New study associates intake of dairy milk with greater risk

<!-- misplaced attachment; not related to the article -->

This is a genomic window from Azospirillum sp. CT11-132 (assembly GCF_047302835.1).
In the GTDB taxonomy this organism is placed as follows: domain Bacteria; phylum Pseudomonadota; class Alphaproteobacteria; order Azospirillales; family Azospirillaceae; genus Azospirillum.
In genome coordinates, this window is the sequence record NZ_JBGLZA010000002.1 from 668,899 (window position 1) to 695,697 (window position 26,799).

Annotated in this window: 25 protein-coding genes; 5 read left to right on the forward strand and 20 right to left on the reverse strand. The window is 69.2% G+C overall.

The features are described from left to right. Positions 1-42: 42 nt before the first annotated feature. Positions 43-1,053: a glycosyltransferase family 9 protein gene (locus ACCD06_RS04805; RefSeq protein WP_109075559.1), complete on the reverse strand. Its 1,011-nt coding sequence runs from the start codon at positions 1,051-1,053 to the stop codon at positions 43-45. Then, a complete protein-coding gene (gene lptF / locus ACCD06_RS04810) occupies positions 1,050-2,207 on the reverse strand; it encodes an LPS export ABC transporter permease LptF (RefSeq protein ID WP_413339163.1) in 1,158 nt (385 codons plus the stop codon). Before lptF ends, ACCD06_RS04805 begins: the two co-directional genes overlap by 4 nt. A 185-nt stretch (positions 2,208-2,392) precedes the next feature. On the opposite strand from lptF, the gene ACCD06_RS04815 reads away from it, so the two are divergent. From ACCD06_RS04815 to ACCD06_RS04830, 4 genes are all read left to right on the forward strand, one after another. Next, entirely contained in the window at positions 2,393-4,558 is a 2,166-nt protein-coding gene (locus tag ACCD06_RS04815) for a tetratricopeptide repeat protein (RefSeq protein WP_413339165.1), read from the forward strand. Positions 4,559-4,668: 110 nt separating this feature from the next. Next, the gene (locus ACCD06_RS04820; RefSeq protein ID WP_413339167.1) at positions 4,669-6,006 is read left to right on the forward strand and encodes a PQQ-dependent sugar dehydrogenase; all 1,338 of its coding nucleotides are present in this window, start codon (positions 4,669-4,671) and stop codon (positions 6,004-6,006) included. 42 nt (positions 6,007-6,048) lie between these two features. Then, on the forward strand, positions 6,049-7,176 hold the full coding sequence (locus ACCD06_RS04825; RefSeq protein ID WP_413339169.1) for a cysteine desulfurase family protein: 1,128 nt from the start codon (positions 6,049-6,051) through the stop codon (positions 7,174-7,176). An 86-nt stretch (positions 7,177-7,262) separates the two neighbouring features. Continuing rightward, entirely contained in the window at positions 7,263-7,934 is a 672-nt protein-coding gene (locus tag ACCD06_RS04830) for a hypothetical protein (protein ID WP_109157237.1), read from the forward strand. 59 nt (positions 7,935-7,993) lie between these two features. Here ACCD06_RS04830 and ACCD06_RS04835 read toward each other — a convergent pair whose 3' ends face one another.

A prospective cohort study of 28,737 Seventh-day Adventist men in the United States and Canada, of whom 6389 were of black ethnicity. Diet was measured by FFQ, and 275 male participants also provided repeated 24-h dietary recalls as a calibration sub-study. In total, 1254 (190 advanced) incident prostate cancer cases were found during an average 7.8 y of follow-up. Men at the 90th percentile of dairy intake (430 g/d) compared with the 10th percentile (20.2 g/d) had higher prostate cancer risk (HR: 1.27; 95% CI: 1.12, 1.43). Similar findings, comparing the same g/d intakes, were demonstrated for advanced prostate cancers (HR: 1.38; 95% CI: 1.02, 1.88), for nonadvanced cases (HR: 1.27; 95% CI: 1.11, 1.45), in black participants (HR: 1.24; 95% CI: 0.98, 1.58), and when excluding vegan participants (HR: 1.22; 95% CI: 1.03, 1.43). Calibrated dairy (g/d) regressions (all participants and all prostate cancers), adjusting for dietary measurement error, found a HR of 1.75 (95% CI: 1.32, 2.32). Comparing 90th percentile intake to zero intakes (uncalibrated), the HR was 1.62 (95% CI: 1.26, 2.05). There was no evidence of an effect of higher (905 mg/d) compared with lower (349 mg/d) intakes of nondairy calcium (HR: 1.16; 95% CI: 0.94, 1.44).